SY: I love film a lot and I would like for my career to go in that direction but, then you have something come along like “American Horror Story” that is so fantastic. Each episode is like a mini movie. I would be very content being a lead on a show like “American Horror Story”. Voice work is something fun for me to do on the side. For me the work is a little easier. I enjoy doing the funny voices.

AL: Do you have any other upcoming projects you can tell us about?
SY: I don’t have anything I can tell you about just yet. I have a few interesting projects I am waiting to hear back on but I don’t want to jinx it by giving too much away.


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DVD Review “Young Justice: Season One, Volume Two”

Created by: Greg Weisman, Brandon Vietti
Voices of: Bruce Greenwood, Crispin Freeman, Stephanie Lemelin, Jesse McCartney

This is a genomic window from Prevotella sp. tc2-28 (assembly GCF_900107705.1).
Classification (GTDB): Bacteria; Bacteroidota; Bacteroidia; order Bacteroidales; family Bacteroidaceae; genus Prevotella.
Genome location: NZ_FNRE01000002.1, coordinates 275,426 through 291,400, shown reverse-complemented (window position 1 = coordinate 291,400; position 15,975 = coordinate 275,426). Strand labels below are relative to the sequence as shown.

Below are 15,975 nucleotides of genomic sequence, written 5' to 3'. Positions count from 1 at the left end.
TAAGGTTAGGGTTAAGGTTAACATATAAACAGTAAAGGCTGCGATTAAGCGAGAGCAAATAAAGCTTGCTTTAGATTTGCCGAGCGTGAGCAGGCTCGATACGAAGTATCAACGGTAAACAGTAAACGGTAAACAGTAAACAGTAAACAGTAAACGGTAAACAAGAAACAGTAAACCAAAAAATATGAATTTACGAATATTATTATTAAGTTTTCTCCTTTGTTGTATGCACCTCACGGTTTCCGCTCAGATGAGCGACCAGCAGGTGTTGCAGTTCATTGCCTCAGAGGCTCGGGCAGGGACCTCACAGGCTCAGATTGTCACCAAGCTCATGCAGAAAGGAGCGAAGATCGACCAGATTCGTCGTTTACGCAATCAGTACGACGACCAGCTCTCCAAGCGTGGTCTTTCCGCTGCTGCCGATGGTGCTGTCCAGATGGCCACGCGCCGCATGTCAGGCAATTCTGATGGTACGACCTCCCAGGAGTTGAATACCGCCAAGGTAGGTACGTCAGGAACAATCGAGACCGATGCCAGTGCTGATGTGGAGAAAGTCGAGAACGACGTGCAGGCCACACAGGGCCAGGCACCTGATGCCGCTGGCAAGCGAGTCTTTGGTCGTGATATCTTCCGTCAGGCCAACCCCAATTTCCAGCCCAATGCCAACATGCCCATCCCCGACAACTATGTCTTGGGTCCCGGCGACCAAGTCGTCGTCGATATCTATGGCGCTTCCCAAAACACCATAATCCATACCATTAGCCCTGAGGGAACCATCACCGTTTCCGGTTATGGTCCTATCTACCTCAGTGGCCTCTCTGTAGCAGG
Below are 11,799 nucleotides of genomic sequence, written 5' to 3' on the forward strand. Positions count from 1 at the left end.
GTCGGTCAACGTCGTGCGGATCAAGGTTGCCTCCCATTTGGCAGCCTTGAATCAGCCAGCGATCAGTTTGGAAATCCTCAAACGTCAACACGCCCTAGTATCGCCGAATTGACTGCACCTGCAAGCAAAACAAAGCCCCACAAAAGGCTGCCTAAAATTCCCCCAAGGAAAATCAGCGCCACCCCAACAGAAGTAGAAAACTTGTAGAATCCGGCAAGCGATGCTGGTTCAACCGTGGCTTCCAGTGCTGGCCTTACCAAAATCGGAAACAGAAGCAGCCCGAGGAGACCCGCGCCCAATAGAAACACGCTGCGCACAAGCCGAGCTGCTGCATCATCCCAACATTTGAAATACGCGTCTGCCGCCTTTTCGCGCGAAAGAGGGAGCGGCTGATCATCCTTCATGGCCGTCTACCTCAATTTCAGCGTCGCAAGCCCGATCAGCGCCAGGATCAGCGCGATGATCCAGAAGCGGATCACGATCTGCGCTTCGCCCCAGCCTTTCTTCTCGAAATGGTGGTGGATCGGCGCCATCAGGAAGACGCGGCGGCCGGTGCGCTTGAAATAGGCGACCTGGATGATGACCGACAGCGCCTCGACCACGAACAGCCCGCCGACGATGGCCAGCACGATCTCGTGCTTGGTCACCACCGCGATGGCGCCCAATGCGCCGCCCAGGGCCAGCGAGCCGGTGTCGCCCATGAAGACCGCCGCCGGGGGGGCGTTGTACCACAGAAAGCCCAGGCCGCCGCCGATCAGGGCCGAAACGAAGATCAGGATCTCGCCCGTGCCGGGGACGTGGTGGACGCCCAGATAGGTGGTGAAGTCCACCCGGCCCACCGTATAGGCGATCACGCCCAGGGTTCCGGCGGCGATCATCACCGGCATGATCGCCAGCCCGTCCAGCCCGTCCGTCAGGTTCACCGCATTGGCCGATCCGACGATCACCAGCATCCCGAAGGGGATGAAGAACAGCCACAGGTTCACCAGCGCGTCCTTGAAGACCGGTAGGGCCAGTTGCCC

Danica McKellar, Nolan North, Khary Payton, Jason Spisak
4 episodes
Running Time: 90 minutes

Our Score: 3.5 out of 5 stars

Anything with anything related to Batman or Superman, or DC comics in general…count me in. I loved “Teen Titans” and this show reminds me so much of it. It is a little less slapstick and instead packs some great action. This DVD comes packed with four episodes from the first season. The DVD lands in the series between from episode 5 through 8. Overall this series is really fun and exciting. Since watching these four episodes, I have setup a season pass for the rest of season one, which is currently airing on Cartoon Network.

The episodes includes are “Schooled”, “Infiltrator”, “Denial”, “Downtime”. “Schooled” is centered around Super Boy and his relationship with Superman. He goes off on his own. The team faces Professor Ivo’s Amazo. In “Infiltrator” focuses on Artemis as she prove herself to the team while protecting Dr. Roquette from the League of Shadows. “Denial” is when the team is sent by Red Tornado to the Tower of Fate to prevent the helmet of Doctor Fate from getting in the wrong hands. “Downtime” focuses on Aqualad and his travels home to Atlantis after he gets blamed for letting the rest of Young Justice get taken down in battle.